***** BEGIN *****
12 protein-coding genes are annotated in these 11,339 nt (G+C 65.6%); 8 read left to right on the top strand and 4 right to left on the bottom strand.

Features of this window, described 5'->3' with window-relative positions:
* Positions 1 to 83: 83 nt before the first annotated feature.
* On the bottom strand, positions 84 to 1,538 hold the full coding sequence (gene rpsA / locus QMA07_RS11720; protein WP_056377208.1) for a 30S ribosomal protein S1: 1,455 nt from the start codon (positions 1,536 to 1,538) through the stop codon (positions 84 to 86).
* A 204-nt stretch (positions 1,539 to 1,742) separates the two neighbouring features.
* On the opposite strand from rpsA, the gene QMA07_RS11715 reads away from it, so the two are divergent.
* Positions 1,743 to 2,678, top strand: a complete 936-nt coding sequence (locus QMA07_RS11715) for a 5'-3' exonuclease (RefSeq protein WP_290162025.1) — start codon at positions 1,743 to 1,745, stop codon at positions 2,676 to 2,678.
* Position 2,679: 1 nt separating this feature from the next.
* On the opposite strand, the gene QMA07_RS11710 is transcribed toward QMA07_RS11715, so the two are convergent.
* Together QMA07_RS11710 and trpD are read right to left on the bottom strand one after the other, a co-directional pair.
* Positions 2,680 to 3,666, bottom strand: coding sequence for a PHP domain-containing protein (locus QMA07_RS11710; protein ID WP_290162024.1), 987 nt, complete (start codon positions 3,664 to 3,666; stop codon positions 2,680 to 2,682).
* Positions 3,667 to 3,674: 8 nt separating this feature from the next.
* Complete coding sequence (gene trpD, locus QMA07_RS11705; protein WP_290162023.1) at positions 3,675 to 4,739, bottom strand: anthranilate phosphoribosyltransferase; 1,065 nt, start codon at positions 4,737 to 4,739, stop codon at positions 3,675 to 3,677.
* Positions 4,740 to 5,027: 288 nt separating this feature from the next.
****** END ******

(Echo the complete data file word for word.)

12 protein-coding genes are annotated in these 11,339 nt (G+C 65.6%); 8 read left to right on the top strand and 4 right to left on the bottom strand.

Features of this window, described 5'->3' with window-relative positions:
* Positions 1 to 83: 83 nt before the first annotated feature.
* On the bottom strand, positions 84 to 1,538 hold the full coding sequence (gene rpsA / locus QMA07_RS11720; protein WP_056377208.1) for a 30S ribosomal protein S1: 1,455 nt from the start codon (positions 1,536 to 1,538) through the stop codon (positions 84 to 86).
* A 204-nt stretch (positions 1,539 to 1,742) separates the two neighbouring features.
* On the opposite strand from rpsA, the gene QMA07_RS11715 reads away from it, so the two are divergent.
* Positions 1,743 to 2,678, top strand: a complete 936-nt coding sequence (locus QMA07_RS11715) for a 5'-3' exonuclease (RefSeq protein WP_290162025.1) — start codon at positions 1,743 to 1,745, stop codon at positions 2,676 to 2,678.
* Position 2,679: 1 nt separating this feature from the next.
* On the opposite strand, the gene QMA07_RS11710 is transcribed toward QMA07_RS11715, so the two are convergent.
* Together QMA07_RS11710 and trpD are read right to left on the bottom strand one after the other, a co-directional pair.
* Positions 2,680 to 3,666, bottom strand: coding sequence for a PHP domain-containing protein (locus QMA07_RS11710; protein ID WP_290162024.1), 987 nt, complete (start codon positions 3,664 to 3,666; stop codon positions 2,680 to 2,682).
* Positions 3,667 to 3,674: 8 nt separating this feature from the next.
* Complete coding sequence (gene trpD, locus QMA07_RS11705; protein WP_290162023.1) at positions 3,675 to 4,739, bottom strand: anthranilate phosphoribosyltransferase; 1,065 nt, start codon at positions 4,737 to 4,739, stop codon at positions 3,675 to 3,677.
* Positions 4,740 to 5,027: 288 nt separating this feature from the next.